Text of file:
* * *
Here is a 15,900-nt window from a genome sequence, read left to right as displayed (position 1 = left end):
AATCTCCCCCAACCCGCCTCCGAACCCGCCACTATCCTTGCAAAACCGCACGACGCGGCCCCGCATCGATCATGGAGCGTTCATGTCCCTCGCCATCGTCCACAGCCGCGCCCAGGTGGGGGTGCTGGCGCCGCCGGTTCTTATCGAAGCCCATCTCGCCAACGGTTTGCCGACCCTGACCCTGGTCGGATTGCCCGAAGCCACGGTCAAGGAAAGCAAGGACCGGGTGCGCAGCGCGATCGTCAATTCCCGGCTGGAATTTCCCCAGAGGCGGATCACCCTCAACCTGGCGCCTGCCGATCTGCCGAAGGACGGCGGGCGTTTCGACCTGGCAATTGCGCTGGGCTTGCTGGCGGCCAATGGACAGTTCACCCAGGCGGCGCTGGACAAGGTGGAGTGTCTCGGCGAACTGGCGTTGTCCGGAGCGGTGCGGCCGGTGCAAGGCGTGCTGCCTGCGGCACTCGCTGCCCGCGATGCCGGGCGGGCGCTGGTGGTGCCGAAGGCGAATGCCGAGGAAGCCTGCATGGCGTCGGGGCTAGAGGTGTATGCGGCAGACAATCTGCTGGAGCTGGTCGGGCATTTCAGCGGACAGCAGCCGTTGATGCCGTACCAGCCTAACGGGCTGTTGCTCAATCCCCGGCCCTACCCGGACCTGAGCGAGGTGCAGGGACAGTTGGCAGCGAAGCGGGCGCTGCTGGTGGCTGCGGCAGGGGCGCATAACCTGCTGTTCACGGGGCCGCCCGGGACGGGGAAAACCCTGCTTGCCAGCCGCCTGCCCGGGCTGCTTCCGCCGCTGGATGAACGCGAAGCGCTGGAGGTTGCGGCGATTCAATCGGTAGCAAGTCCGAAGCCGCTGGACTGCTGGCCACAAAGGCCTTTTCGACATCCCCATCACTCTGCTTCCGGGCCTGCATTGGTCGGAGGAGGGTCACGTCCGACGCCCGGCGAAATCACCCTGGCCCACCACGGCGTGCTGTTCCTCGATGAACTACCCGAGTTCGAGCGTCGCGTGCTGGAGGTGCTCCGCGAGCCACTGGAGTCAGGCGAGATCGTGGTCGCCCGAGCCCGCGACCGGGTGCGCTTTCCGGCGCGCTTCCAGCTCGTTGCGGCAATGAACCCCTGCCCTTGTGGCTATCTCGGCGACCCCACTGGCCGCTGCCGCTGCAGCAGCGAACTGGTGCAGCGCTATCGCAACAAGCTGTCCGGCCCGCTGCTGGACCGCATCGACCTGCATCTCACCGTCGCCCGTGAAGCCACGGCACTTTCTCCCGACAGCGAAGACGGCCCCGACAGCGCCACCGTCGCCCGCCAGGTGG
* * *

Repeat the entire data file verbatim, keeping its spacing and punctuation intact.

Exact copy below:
Here is a 15,900-nt window from a genome sequence, read left to right as displayed (position 1 = left end):
AATCTCCCCCAACCCGCCTCCGAACCCGCCACTATCCTTGCAAAACCGCACGACGCGGCCCCGCATCGATCATGGAGCGTTCATGTCCCTCGCCATCGTCCACAGCCGCGCCCAGGTGGGGGTGCTGGCGCCGCCGGTTCTTATCGAAGCCCATCTCGCCAACGGTTTGCCGACCCTGACCCTGGTCGGATTGCCCGAAGCCACGGTCAAGGAAAGCAAGGACCGGGTGCGCAGCGCGATCGTCAATTCCCGGCTGGAATTTCCCCAGAGGCGGATCACCCTCAACCTGGCGCCTGCCGATCTGCCGAAGGACGGCGGGCGTTTCGACCTGGCAATTGCGCTGGGCTTGCTGGCGGCCAATGGACAGTTCACCCAGGCGGCGCTGGACAAGGTGGAGTGTCTCGGCGAACTGGCGTTGTCCGGAGCGGTGCGGCCGGTGCAAGGCGTGCTGCCTGCGGCACTCGCTGCCCGCGATGCCGGGCGGGCGCTGGTGGTGCCGAAGGCGAATGCCGAGGAAGCCTGCATGGCGTCGGGGCTAGAGGTGTATGCGGCAGACAATCTGCTGGAGCTGGTCGGGCATTTCAGCGGACAGCAGCCGTTGATGCCGTACCAGCCTAACGGGCTGTTGCTCAATCCCCGGCCCTACCCGGACCTGAGCGAGGTGCAGGGACAGTTGGCAGCGAAGCGGGCGCTGCTGGTGGCTGCGGCAGGGGCGCATAACCTGCTGTTCACGGGGCCGCCCGGGACGGGGAAAACCCTGCTTGCCAGCCGCCTGCCCGGGCTGCTTCCGCCGCTGGATGAACGCGAAGCGCTGGAGGTTGCGGCGATTCAATCGGTAGCAAGTCCGAAGCCGCTGGACTGCTGGCCACAAAGGCCTTTTCGACATCCCCATCACTCTGCTTCCGGGCCTGCATTGGTCGGAGGAGGGTCACGTCCGACGCCCGGCGAAATCACCCTGGCCCACCACGGCGTGCTGTTCCTCGATGAACTACCCGAGTTCGAGCGTCGCGTGCTGGAGGTGCTCCGCGAGCCACTGGAGTCAGGCGAGATCGTGGTCGCCCGAGCCCGCGACCGGGTGCGCTTTCCGGCGCGCTTCCAGCTCGTTGCGGCAATGAACCCCTGCCCTTGTGGCTATCTCGGCGACCCCACTGGCCGCTGCCGCTGCAGCAGCGAACTGGTGCAGCGCTATCGCAACAAGCTGTCCGGCCCGCTGCTGGACCGCATCGACCTGCATCTCACCGTCGCCCGTGAAGCCACGGCACTTTCTCCCGACAGCGAAGACGGCCCCGACAGCGCCACCGTCGCCCGCCAGGTGG